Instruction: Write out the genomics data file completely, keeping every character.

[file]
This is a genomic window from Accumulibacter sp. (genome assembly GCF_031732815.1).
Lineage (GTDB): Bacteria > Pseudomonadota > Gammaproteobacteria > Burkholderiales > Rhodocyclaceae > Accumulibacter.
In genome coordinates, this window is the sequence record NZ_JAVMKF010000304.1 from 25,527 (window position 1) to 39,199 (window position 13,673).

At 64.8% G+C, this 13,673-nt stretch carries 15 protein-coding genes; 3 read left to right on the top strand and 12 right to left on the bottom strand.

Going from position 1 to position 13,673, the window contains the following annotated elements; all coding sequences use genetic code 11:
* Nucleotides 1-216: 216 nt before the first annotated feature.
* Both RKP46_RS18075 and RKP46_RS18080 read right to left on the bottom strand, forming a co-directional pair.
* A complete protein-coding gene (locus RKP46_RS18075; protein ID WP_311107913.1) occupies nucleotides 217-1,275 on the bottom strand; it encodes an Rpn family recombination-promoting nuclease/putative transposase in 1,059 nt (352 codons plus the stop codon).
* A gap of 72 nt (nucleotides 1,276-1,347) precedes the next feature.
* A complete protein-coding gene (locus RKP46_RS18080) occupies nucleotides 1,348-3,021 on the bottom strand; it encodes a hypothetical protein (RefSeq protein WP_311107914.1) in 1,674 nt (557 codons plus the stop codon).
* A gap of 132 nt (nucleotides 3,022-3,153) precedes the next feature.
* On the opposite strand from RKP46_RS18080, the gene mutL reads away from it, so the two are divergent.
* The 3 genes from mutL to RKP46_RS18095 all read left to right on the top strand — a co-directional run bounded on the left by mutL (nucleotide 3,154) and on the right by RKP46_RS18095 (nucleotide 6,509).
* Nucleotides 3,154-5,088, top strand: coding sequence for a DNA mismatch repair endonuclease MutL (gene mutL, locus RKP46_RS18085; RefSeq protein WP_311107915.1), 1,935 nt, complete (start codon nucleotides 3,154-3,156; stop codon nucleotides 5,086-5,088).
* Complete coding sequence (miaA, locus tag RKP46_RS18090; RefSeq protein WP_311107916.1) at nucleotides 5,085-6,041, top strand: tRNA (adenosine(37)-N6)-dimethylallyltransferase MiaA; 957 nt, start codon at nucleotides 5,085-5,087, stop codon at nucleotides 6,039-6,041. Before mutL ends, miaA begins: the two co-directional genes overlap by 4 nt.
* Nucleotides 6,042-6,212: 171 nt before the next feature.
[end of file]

This is a genomic window from Accumulibacter sp. (genome assembly GCF_031732815.1).
Lineage (GTDB): Bacteria > Pseudomonadota > Gammaproteobacteria > Burkholderiales > Rhodocyclaceae > Accumulibacter.
In genome coordinates, this window is the sequence record NZ_JAVMKF010000304.1 from 25,527 (window position 1) to 39,199 (window position 13,673).

At 64.8% G+C, this 13,673-nt stretch carries 15 protein-coding genes; 3 read left to right on the top strand and 12 right to left on the bottom strand.

Going from position 1 to position 13,673, the window contains the following annotated elements; all coding sequences use genetic code 11:
* Nucleotides 1-216: 216 nt before the first annotated feature.
* Both RKP46_RS18075 and RKP46_RS18080 read right to left on the bottom strand, forming a co-directional pair.
* A complete protein-coding gene (locus RKP46_RS18075; protein ID WP_311107913.1) occupies nucleotides 217-1,275 on the bottom strand; it encodes an Rpn family recombination-promoting nuclease/putative transposase in 1,059 nt (352 codons plus the stop codon).
* A gap of 72 nt (nucleotides 1,276-1,347) precedes the next feature.
* A complete protein-coding gene (locus RKP46_RS18080) occupies nucleotides 1,348-3,021 on the bottom strand; it encodes a hypothetical protein (RefSeq protein WP_311107914.1) in 1,674 nt (557 codons plus the stop codon).
* A gap of 132 nt (nucleotides 3,022-3,153) precedes the next feature.
* On the opposite strand from RKP46_RS18080, the gene mutL reads away from it, so the two are divergent.
* The 3 genes from mutL to RKP46_RS18095 all read left to right on the top strand — a co-directional run bounded on the left by mutL (nucleotide 3,154) and on the right by RKP46_RS18095 (nucleotide 6,509).
* Nucleotides 3,154-5,088, top strand: coding sequence for a DNA mismatch repair endonuclease MutL (gene mutL, locus RKP46_RS18085; RefSeq protein WP_311107915.1), 1,935 nt, complete (start codon nucleotides 3,154-3,156; stop codon nucleotides 5,086-5,088).
* Complete coding sequence (miaA, locus tag RKP46_RS18090; RefSeq protein WP_311107916.1) at nucleotides 5,085-6,041, top strand: tRNA (adenosine(37)-N6)-dimethylallyltransferase MiaA; 957 nt, start codon at nucleotides 5,085-5,087, stop codon at nucleotides 6,039-6,041. Before mutL ends, miaA begins: the two co-directional genes overlap by 4 nt.
* Nucleotides 6,042-6,212: 171 nt before the next feature.